I disagree that there is no room for purists; folksters The Low Anthem immediately come to mind as a great example of forging forward in a historically-established sound, as well as singer/songwriters like Brianna Gaither. Still, it’s true that the hip and cool stuff right now is interdisciplinary. (The technically appropriate term would intergenrenary, but that’s a clunky, made-up word.) Everything in the world is becoming interconnected; why not music?
Gabriel and the Hounds‘ Kiss Full of Teeth is the sound of a band working hard on its interdisciplinary mix. The basic elements of the sound are stark folk in the For Emma vein, The National-style gloomy indie rock, and a composer’s sense of symphonic instrumentation (more Firebird Suite, less “Eleanor Rigby”). Like my late grandfather’s attempts to recreate Bailey’s Irish Cream from his own personal brewing and mixing, the results aren’t perfect—but they still taste great.
“Lovely Thief” is the most memorable track of the album, both for its successes and head-scratching excesses. The first minute consists of a grooving, lightly distorted guitar rhythm and comfortable tenor vocals. Trumpets, horns and oboes arrive without warning, colliding with the rhythmically solid guitar in erratic foxhunt calls. The guitar and foxhunt end simultaneously, giving way to an elegant symphonic break. Drums and guitar are then introduced on top of the continued symphonic elements. It’s a beautiful tune, especially in its final, fully-realized minute.
However, its abrupt switches show either a desire to rupture normative ideas of modern songwriting or an unfamiliarity with the delicate balance between all the song’s moving parts (or both!). The first is admirable, the second understandable; both show that they’re trying stuff. When the band sticks to one genre, they make very consistent songs that are less dynamic and interesting that their experiments: “The World Unfolds” uses strings as a support element to a straight-forward indie-rock tune; “What Good Would That Do” is Tom Waits for electric guitar.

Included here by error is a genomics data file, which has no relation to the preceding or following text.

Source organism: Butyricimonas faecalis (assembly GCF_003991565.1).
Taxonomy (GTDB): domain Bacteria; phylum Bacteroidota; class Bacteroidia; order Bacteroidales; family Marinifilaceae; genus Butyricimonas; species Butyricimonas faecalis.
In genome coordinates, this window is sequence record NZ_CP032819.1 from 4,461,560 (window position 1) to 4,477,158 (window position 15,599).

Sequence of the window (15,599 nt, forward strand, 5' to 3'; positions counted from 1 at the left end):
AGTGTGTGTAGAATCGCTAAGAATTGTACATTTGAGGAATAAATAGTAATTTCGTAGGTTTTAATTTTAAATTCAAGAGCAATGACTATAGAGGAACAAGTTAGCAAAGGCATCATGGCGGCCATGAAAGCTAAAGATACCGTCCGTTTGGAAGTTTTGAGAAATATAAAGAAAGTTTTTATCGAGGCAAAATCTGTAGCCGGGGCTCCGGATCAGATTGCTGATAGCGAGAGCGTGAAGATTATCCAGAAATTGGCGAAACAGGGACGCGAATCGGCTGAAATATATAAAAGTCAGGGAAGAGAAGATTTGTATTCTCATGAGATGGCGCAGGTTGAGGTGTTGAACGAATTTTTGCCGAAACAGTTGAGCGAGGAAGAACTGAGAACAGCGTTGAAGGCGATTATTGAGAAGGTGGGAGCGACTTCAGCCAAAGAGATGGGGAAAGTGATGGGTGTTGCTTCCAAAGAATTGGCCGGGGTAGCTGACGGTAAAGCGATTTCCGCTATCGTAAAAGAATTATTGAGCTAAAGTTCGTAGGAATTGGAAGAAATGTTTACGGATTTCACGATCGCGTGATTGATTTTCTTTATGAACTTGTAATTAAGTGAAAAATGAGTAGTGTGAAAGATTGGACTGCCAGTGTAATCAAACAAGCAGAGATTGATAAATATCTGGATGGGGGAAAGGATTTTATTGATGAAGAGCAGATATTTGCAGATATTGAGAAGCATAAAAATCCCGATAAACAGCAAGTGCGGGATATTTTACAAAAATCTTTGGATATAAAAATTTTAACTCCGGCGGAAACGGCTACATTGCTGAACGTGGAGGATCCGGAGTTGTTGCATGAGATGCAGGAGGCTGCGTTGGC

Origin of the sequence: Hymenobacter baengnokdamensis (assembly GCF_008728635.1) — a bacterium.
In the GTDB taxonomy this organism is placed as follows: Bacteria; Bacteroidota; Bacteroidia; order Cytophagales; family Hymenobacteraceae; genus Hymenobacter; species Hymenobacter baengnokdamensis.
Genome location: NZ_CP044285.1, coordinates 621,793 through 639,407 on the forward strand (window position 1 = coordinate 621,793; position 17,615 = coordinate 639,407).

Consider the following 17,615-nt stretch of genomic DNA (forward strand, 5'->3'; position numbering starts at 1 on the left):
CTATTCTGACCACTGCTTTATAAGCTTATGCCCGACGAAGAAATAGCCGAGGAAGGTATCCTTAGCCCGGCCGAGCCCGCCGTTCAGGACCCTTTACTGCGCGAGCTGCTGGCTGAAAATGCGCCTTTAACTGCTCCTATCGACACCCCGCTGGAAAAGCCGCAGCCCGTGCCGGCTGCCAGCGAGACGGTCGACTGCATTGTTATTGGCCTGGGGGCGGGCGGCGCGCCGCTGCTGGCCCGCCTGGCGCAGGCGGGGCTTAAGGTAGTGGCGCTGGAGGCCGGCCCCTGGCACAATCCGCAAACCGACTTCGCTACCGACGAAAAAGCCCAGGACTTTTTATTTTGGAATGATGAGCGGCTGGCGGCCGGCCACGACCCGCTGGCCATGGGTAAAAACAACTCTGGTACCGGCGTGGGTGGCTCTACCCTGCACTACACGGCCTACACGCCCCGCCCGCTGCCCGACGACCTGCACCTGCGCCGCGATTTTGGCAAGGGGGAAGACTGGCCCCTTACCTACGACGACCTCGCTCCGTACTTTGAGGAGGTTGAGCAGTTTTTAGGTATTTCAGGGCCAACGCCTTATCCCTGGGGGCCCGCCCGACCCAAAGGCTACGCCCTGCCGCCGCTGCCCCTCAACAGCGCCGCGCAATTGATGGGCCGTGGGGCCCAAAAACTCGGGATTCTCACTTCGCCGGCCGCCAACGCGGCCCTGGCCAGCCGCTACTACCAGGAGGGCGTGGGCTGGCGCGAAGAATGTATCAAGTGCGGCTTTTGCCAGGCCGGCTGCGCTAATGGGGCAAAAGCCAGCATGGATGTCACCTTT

So it’s pleasing that Gabriel and the Hounds try more ambitious tunes than standard ones: the very pretty “When We Die in South America” uses an unexpected entry point of strings to disrupt usual songwriting structure, while “Wire and Stone” sets an orchestra as the grounding point instead of traditional rock instruments. The swelling, building “An In-Between (Full Where You Are)” provides even more emphasis on symphonic composition—Colin Stetson listeners will nod and smile. “Who Will Fall on Knees” sets the symphonic arrangement against a pensive folk piece, using the strings as the forceful element in the piece.
Gabriel and the Hounds’ Kiss Full of Teeth is a wildly interesting piece of work packed with vitality and thought. The unique ideas shine, even if the pieces don’t come together in a completely unified way. It’s like listening to Regina Spektor’s Soviet Kitsch: It’s clear that she is either purposefully ignoring conventions of songwriting or isn’t yet skilled enough to write proper songs she hears in her head—regardless, Soviet Kitsch is wonderful. (Based on the markedly less erratic quality of her later output, I’d bank the latter idea.) Put another way: formal success does not ensure quality. Sometimes the half-baked mistakes are far more interesting and vital than the fully-formed, conventionally-sound work, and that’s the case for Gabriel and the Hounds. Hopefully more bands follow their lead and risk putting out this sort of genre-bending, might-be-a-mess-but-who-cares work.